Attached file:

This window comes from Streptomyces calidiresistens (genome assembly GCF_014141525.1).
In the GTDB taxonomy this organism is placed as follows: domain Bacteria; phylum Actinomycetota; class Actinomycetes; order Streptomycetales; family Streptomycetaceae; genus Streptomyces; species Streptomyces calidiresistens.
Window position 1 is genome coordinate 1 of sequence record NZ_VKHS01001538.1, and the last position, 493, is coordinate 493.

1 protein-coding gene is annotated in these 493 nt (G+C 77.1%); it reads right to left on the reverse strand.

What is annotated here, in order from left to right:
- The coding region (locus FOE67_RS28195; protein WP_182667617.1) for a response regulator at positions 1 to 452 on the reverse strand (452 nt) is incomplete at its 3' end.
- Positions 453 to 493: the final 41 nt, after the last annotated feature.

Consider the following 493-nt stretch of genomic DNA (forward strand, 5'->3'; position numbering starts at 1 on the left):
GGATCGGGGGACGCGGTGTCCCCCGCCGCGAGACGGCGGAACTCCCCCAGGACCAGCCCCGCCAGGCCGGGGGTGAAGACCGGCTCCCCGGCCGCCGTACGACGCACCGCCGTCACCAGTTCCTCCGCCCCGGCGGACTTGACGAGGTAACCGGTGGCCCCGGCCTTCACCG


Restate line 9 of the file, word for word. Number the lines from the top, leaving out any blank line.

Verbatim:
GGATCGGGGGACGCGGTGTCCCCCGCCGCGAGACGGCGGAACTCCCCCAGGACCAGCCCCGCCAGGCCGGGGGTGAAGACCGGCTCCCCGGCCGCCGTACGACGCACCGCCGTCACCAGTTCCTCCGCCCCGGCGGACTTGACGAGGTAACCGGTGGCCCCGGCCTTCACCG